Lawmakers from both parties urge Trump administration to keep funding seven coronavirus testing sites
The federal government plans to cease funding for the sites at the end of June.
WASHINGTON — Elected officials from both parties joined together in recent days to push back against the Trump administration's intention to stop funding seven Texas coronavirus testing sites at the end of the month.
At issue are federal plans to stop funding sites in Houston, El Paso and Dallas on June 30, as first reported by Talking Points Memo. The sites are a small piece of a much longer list of sites across the state run by private entities, local governments and the state. But the lawmakers are calling for the federal government to keep funding them as the number of Texans testing positive for the virus soars in Texas, particularly in the Houston region.
Coronavirus testing has ramped up in recent weeks in Texas. In April, Abbott set a goal of 30,000 daily tests in the state — a benchmark it consistently missed through the first half of June. The state's seven-day running average has surpassed the 30,000 mark every day this week.
A rare bipartisan phalanx of state and federal Houston legislators wrote letters to Trump administration officials and publicly pushed for funding to continue.
The city's four Democratic U.S. House members — U.S. Reps. Sylvia R. Garcia, Al Green, Lizzie Pannill Fletcher and Sheila Jackson Lee — joined together to send letters to U.S. Surgeon General Jerome M. Adams and to Federal Emergency Management Agency Administrator Pete Gaynor in which the members expressed "urgent concern" over the matter.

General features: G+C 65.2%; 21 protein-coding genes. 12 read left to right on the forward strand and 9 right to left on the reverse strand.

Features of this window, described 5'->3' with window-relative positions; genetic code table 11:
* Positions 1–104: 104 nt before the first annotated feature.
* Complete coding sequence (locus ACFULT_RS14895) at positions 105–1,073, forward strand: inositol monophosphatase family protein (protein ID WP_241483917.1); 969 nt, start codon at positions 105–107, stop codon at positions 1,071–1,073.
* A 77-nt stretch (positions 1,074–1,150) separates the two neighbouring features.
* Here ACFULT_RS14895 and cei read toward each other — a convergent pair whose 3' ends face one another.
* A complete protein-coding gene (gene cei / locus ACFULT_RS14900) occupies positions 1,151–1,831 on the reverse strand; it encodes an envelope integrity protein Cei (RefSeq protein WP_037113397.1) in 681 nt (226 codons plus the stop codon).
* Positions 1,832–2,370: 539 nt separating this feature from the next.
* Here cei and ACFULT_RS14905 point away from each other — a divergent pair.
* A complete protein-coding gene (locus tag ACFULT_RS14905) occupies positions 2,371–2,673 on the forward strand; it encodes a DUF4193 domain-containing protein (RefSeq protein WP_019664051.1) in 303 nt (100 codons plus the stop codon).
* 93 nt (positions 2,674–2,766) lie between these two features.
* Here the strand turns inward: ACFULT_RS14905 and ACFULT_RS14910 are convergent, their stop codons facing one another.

"In May, when FEMA made the plan to end support on June 30, we could not have foreseen the continued rise in cases like we have in the past couple of weeks," they wrote. "Texas continues to set records for the number of new cases and hospitalizations and Harris County leads the state in number of confirmed cases.
"Without FEMA's supplies, fiscal aid and personnel, these sites may no longer be able to serve our communities. ... FEMA's removal in this moment would be harmful and irresponsible," they added. "We urgently ask you to extend FEMA's presence at these testing sites through August 30, 2020."
On the state legislative side, a band of representatives and senators representing Harris County also requested an Aug. 30 extension in their own letter to the Trump administration.
"The continuation of FEMA-supported COVID-19 testing is key to meeting the demands that will be placed on our healthcare system," they wrote to Deputy U.S. Surgeon General Erica Schwartz.
The bipartisan list of signees included state Sens. John Whitmire, Larry Taylor, Joan Huffman, Borris Miles and Carol Alvarado, along with state Reps. Senfronia Thompson, Garnet Coleman, Alma A. Allen, Ana Hernandez, Armando Walle, Dan Huberty, Sarah Davis, Gene Wu, Mary Ann Perez, Jarvis Johnson, Shawn Thierry, Jon Rosenthal, Gina Calanni, Christina Morales and Anna Eastman.
U.S. Sen. John Cornyn, R-Texas, made clear Wednesday afternoon that he also opposes the federal withdrawal, saying that "now is not the time to retreat from our vigilance in testing."
"I agree with the Houston delegation ... and I believe they need to extend that federal support in Texas, at least until we get the most recent uptick in cases addressed," Cornyn said during a conference call with state reporters.
But Gov. Greg Abbott said Tuesday evening that Texas was prepared for the transition away from federal support for testing in the state.
"The good news is there is a strategy that will supplant and actually be superior to that strategy [that] we will be announcing soon," Abbott told KTVT-TV in the Dallas-Fort Worth area. Pressed for a timeline, Abbott said the announcement would come "hopefully within a week."
Patrick Svitek contributed to this report.
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